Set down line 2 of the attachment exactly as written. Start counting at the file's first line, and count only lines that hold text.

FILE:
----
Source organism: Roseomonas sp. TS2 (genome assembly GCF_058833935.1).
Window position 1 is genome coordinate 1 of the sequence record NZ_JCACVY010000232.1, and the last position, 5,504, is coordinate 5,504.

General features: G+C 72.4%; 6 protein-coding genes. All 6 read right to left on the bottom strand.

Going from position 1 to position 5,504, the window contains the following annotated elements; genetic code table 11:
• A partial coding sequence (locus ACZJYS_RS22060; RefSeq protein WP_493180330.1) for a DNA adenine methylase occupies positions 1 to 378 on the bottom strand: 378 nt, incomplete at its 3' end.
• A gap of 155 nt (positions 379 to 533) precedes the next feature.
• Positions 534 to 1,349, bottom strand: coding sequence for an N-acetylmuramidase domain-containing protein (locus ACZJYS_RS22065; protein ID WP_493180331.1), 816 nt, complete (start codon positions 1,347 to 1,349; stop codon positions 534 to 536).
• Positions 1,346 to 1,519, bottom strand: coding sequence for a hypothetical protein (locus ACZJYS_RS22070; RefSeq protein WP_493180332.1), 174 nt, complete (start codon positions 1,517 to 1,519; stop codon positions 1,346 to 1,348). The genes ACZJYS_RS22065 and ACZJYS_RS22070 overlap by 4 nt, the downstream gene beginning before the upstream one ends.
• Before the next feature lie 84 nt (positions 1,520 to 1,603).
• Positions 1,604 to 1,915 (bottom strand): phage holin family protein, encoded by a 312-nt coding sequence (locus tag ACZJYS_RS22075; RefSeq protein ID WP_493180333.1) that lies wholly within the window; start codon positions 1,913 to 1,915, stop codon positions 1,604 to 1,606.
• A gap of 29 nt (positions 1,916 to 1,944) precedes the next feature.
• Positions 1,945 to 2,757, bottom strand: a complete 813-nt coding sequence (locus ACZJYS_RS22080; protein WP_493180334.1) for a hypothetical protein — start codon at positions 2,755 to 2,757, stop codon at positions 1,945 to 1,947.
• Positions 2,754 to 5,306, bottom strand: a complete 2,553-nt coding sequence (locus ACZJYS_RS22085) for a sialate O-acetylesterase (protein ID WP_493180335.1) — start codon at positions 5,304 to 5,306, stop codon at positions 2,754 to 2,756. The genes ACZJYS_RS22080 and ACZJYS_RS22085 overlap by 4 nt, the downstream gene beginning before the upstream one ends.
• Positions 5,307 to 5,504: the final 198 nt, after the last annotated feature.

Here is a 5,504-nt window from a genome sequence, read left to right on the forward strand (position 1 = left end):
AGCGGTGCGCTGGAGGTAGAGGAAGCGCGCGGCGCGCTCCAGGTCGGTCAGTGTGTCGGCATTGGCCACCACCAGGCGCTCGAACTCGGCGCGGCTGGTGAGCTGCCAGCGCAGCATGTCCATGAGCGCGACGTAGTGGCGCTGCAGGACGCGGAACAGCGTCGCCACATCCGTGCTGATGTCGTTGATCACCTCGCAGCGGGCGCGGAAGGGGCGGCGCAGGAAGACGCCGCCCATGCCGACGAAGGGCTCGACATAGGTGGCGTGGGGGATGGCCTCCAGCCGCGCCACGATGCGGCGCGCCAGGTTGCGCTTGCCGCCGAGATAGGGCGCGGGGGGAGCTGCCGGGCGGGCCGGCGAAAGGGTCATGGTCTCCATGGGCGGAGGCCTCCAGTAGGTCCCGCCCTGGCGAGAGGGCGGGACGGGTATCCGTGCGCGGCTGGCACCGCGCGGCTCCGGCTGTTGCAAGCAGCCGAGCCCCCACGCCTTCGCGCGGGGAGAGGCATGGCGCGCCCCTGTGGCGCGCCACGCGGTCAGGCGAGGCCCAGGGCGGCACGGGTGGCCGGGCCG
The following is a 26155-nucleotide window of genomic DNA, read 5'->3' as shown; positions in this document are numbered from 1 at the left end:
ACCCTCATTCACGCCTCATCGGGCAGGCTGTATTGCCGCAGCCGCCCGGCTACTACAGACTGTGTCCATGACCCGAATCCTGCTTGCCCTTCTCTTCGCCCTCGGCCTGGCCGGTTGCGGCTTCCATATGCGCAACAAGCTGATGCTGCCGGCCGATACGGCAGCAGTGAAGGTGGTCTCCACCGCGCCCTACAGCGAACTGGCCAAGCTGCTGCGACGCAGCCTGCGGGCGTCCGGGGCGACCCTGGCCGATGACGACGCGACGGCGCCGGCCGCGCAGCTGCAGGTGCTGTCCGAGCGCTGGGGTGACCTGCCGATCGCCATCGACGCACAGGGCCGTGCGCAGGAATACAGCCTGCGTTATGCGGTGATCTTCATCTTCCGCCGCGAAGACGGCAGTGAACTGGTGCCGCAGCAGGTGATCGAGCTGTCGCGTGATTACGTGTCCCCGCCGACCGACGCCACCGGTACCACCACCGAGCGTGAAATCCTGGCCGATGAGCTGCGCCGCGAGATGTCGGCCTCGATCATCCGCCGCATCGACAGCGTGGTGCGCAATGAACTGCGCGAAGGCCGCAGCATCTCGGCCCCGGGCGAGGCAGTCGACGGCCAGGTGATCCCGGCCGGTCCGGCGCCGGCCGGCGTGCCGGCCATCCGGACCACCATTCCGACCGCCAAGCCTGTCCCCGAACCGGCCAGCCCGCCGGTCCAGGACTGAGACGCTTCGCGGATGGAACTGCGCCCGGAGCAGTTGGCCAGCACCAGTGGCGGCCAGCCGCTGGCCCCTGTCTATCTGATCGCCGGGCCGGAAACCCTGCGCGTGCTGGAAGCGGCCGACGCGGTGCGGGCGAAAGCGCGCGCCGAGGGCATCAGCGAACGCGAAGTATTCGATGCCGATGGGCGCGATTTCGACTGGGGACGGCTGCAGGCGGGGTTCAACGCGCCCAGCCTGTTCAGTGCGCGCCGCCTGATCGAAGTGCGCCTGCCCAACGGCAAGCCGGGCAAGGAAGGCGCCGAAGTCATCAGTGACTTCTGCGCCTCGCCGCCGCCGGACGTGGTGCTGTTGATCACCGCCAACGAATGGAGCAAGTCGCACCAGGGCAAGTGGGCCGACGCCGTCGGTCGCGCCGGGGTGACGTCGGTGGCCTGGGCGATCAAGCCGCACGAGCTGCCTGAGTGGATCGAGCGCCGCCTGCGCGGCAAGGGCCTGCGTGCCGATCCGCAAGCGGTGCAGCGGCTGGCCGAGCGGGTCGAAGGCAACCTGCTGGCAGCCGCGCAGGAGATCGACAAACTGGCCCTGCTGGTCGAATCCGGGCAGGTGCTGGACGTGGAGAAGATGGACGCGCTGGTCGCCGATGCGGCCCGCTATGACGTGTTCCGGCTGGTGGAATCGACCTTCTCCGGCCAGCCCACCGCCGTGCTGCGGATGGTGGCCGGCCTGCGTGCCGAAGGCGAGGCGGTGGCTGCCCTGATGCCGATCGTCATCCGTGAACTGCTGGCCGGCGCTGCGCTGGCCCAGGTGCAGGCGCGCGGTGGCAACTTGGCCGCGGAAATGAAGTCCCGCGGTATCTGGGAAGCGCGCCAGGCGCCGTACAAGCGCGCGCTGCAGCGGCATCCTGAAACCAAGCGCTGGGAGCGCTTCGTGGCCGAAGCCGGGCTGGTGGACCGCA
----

Window position 1 is genome coordinate 1 of the sequence record NZ_JCACVY010000232.1, and the last position, 5,504, is coordinate 5,504.